Wind Power in China
One of the arguments that used is by countries that do not want to make international agreements regarding carbon emissions is that developing countries, such as China, are not willing to get on board. (I can just hear one of my students using a whiny voice and saying “If he doesn’t have to, why should I?”)
Of course, you could easily turn around and argue that developed countries have been putting out CO2 for a much longer time than developing countries. That means that they (we) have a greater responsibility and need to act no matter what developing countries do. You could also argue that China uses their massive amounts of energy, in part, to make the crap we buy. But, that’s just not going to fly when, apparently, China is opening a new coal-fired plant every week (I forget where I got that number from…).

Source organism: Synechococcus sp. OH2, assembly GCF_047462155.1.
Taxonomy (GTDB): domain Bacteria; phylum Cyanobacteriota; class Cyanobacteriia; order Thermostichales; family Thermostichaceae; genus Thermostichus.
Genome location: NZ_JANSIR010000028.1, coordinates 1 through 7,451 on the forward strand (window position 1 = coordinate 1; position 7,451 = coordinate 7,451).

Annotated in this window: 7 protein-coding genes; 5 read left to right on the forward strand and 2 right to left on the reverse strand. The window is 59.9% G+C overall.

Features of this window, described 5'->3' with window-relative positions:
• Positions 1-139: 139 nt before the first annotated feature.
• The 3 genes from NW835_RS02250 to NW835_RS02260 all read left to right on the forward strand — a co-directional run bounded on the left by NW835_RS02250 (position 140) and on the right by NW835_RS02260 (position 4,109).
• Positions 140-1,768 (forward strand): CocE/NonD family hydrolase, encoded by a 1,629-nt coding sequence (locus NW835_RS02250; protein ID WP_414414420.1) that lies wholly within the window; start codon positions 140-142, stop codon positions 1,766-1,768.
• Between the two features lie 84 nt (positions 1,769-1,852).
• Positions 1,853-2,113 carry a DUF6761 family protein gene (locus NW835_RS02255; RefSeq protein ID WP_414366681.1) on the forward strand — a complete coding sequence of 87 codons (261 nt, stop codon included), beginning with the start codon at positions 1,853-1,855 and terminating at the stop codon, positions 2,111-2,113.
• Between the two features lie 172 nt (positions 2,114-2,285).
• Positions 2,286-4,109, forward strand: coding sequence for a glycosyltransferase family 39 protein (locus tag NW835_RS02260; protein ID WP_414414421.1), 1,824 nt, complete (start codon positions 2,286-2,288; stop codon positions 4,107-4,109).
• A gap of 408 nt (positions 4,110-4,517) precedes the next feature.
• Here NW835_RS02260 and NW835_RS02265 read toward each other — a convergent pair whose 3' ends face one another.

But, for all the coal, oil and “nukular” power that China is producing, they aren’t shying away from renewables either. They are the current world leader in wind energy production, having put out 41 GW of the stuff in 2010. (As a comparison, Canada produced 4 GW that same year.)
And it gets better. A new study by the National Development and Reform Commission says that China’s wind energy production could grow to 1000 GW (!) by 2050. If those numbers are reached, it will lead to a reduction in China’s carbon emissions of 1.5 gigatonnes (billion tonnes) a year, or “roughly equivalent to the combined carbon dioxide emissions of Germany, France and Italy in 2009”.
Now that’s a lot of carbon!
Source: World Environment News